WASHINGTON -- In a visit to the heavily Arab community of Dearborn, Mich., the other day, President Bush made a strong case for his invasion of Iraq, ticking off the deprivation of its people under Saddam Hussein.
"In a nation where the dictator treated himself to palaces with gold faucets and grand fountains," he said, "four out of 10 citizens did not even have clean water to drink. While the former regime exported milk and dates and corn and grain for its own profit, more than half a million Iraqi children were malnourished."
The president went on: "As Saddam Hussein let more than $200 million worth of medicine and medical supplies sit in warehouses, one in eight Iraqi children was dying before the age of 5. And while the dictator spent billions on weapons, including gold-covered AK-47s, nearly a quarter of Iraqi children were born underweight."
These references and others were powerful justifications for the invasion, as was his promise that the essential needs of the Iraqi people will now be met with American aid. But is it indelicate to point out that this was not the primary justification for launching the war when it was undertaken, in the face of the opposition of most of the world community?
It's now being argued in many quarters that it doesn't matter that the American people were told that the invasion was imperative as a pre-emptive defense against the "imminent" threat of weapons of mass destruction, either being used by Iraq against the United States or given to terrorists to do the same.
We're being told also that it doesn't matter that no such weapons were used against coalition forces in the war or that up to now they haven't been found. The administration obviously knows better, or it wouldn't be greatly beefing up the small army of searchers assigned to locate them.
The war's revelations have proved, as if any doubt ever existed, that Saddam Hussein was truly monstrous in his treatment of his own people and that they and the world are much better off with his departure, from Iraq or from this world.
But there remains the critical question of whether there ever was an imminent threat that required the administration to proceed without allowing more time to build the sort of broad coalition for action that the senior President Bush mustered in driving Iraqi forces out of Kuwait in 1991.
No doubt that task of achieving such a coalition was more formidable for his son. His father, after all, was asking other nations to respond to an invasion of another sovereign country -- to bring about, if you will pardon the expression, regime change in Kuwait. The United Nations of sovereign states has never been very enthusiastic about using force to achieve regime change, as the current President Bush found out.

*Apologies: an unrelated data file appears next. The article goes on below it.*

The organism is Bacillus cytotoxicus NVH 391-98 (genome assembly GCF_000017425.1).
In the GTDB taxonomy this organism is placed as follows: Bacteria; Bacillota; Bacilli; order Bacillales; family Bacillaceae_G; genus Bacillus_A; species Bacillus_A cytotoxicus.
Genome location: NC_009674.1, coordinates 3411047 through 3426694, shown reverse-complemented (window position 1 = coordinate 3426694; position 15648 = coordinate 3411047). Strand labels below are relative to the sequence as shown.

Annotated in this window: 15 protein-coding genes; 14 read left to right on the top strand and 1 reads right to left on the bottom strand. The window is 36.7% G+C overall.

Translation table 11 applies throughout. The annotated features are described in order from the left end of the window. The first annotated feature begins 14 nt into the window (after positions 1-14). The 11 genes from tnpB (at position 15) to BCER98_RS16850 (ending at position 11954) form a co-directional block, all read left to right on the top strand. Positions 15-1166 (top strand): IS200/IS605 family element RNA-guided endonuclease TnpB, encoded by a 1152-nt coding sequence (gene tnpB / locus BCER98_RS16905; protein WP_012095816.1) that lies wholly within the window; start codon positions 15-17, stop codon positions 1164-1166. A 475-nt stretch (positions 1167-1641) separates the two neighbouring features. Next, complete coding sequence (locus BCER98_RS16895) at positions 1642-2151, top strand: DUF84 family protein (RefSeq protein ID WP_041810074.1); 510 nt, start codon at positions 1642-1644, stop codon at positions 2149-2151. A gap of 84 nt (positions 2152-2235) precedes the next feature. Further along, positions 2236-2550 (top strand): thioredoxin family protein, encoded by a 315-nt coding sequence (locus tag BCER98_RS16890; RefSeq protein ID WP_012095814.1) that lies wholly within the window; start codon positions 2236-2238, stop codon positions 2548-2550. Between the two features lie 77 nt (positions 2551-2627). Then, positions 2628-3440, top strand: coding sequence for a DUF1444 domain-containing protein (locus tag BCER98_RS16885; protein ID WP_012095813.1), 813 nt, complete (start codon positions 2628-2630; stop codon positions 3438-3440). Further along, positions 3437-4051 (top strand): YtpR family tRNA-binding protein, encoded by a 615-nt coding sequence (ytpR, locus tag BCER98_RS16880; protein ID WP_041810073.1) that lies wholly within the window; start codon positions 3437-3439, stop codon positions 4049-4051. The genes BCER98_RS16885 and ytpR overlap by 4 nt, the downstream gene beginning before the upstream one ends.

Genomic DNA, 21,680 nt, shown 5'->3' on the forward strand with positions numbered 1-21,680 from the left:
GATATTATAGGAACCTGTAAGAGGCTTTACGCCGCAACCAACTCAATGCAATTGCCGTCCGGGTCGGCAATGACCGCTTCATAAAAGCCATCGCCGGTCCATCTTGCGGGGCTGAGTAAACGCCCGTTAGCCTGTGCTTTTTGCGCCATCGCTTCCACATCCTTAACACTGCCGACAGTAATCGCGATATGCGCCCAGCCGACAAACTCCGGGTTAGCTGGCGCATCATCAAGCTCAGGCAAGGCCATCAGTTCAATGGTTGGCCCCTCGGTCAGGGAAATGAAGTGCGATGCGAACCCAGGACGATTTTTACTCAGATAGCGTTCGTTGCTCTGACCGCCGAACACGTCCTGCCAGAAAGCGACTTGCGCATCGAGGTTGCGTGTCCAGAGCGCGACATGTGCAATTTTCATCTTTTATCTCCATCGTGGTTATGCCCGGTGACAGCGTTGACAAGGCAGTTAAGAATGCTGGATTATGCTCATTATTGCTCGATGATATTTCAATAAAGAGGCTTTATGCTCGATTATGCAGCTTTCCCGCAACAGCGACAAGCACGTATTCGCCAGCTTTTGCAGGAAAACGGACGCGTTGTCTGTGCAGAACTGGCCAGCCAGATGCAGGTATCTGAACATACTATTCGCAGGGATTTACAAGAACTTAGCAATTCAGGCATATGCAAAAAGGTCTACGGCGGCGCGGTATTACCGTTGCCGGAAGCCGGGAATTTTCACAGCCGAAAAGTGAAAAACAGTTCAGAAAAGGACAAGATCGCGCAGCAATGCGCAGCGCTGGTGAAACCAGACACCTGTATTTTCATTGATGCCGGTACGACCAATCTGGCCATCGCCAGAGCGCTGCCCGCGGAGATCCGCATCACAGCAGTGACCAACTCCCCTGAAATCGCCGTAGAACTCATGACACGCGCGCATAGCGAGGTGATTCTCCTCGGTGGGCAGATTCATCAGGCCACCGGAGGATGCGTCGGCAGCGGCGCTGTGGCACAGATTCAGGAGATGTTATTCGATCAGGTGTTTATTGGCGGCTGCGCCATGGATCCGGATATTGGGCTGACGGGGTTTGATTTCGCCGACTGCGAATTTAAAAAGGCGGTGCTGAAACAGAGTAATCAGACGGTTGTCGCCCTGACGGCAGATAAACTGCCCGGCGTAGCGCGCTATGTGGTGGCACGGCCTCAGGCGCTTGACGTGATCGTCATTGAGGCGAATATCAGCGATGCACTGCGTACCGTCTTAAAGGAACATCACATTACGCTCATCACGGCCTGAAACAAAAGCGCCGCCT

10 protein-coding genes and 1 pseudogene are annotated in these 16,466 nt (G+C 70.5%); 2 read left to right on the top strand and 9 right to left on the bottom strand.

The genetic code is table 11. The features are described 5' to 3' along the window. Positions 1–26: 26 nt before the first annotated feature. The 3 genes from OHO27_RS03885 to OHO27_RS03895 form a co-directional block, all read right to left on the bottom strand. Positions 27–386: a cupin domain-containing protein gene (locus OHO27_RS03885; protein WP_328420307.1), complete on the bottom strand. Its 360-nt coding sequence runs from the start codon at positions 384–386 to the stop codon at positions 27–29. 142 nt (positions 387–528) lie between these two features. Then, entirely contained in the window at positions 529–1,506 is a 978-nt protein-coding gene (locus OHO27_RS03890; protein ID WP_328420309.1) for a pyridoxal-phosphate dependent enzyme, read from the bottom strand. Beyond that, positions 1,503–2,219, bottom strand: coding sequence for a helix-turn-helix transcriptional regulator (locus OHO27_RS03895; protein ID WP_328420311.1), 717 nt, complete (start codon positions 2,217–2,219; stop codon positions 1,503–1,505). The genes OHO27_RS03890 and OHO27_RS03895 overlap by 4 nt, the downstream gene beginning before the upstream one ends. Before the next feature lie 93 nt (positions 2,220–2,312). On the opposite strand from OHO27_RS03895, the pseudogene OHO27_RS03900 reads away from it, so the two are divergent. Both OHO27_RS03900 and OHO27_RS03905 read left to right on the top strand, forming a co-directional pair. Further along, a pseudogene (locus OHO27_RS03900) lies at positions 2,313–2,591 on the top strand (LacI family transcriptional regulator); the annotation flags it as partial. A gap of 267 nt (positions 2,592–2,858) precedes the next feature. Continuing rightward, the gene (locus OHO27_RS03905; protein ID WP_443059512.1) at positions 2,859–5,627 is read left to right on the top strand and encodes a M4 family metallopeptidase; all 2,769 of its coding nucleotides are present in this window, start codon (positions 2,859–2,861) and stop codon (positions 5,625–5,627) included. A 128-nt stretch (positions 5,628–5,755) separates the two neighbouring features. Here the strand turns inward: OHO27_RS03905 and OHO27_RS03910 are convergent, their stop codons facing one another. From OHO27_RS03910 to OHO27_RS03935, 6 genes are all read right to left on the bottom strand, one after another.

You have to wonder why the administration felt it had to warn the American people of an imminent threat of weapons of mass destruction when it now seems clear its main objective was regime change in Iraq. One problem was that Mr. Bush's strongest ally, British Prime Minister Tony Blair, didn't buy into it until he nearly had his arm twisted off.
For the sake of American credibility, it has to be hoped now that those weapons are found, and in sufficient quantity and potency to enable the president to say, "I told you so." There will remain, nevertheless, the whole dispute over the White House national security strategy paper of last fall that declares pre-emptive war to be a legitimate act of self-defense. What is being urgently pre-empted in the absence of an imminent threat?
In the well-warranted public happiness and relief over the swift and successful end of the war against Iraq, it's important that questions continue to be asked about the legality and wisdom of near-unilateral, pre-emptive use of force by the world's superpower -- not in self-defense, but to bring about regime change, no matter how desirable it may be.
Jules Witcover writes from The Sun's Washington bureau. His column appears Mondays, Wednesdays and Fridays.